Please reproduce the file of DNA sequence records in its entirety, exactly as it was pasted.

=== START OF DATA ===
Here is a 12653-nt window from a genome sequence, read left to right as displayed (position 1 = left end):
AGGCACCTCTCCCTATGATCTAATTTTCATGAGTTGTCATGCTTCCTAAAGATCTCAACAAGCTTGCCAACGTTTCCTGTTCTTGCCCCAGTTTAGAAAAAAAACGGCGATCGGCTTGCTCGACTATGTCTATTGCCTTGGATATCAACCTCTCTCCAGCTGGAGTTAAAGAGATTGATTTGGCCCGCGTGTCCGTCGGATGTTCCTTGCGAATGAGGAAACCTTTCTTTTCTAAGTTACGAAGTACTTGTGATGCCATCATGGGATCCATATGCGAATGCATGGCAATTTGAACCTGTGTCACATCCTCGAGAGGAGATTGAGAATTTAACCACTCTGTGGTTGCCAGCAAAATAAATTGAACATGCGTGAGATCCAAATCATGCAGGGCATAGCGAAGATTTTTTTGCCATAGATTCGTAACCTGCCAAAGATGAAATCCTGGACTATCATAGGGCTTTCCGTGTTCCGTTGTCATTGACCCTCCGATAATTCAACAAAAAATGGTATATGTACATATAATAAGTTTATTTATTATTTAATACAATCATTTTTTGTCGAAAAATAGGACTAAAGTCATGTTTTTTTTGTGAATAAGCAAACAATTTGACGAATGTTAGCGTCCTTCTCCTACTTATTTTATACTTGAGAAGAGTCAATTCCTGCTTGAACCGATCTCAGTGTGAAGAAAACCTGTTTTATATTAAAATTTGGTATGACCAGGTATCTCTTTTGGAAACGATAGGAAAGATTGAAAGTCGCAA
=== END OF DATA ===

Here is a 12653-nt window from a genome sequence, read left to right as displayed (position 1 = left end):
AGGCACCTCTCCCTATGATCTAATTTTCATGAGTTGTCATGCTTCCTAAAGATCTCAACAAGCTTGCCAACGTTTCCTGTTCTTGCCCCAGTTTAGAAAAAAAACGGCGATCGGCTTGCTCGACTATGTCTATTGCCTTGGATATCAACCTCTCTCCAGCTGGAGTTAAAGAGATTGATTTGGCCCGCGTGTCCGTCGGATGTTCCTTGCGAATGAGGAAACCTTTCTTTTCTAAGTTACGAAGTACTTGTGATGCCATCATGGGATCCATATGCGAATGCATGGCAATTTGAACCTGTGTCACATCCTCGAGAGGAGATTGAGAATTTAACCACTCTGTGGTTGCCAGCAAAATAAATTGAACATGCGTGAGATCCAAATCATGCAGGGCATAGCGAAGATTTTTTTGCCATAGATTCGTAACCTGCCAAAGATGAAATCCTGGACTATCATAGGGCTTTCCGTGTTCCGTTGTCATTGACCCTCCGATAATTCAACAAAAAATGGTATATGTACATATAATAAGTTTATTTATTATTTAATACAATCATTTTTTGTCGAAAAATAGGACTAAAGTCATGTTTTTTTTGTGAATAAGCAAACAATTTGACGAATGTTAGCGTCCTTCTCCTACTTATTTTATACTTGAGAAGAGTCAATTCCTGCTTGAACCGATCTCAGTGTGAAGAAAACCTGTTTTATATTAAAATTTGGTATGACCAGGTATCTCTTTTGGAAACGATAGGAAAGATTGAAAGTCGCAA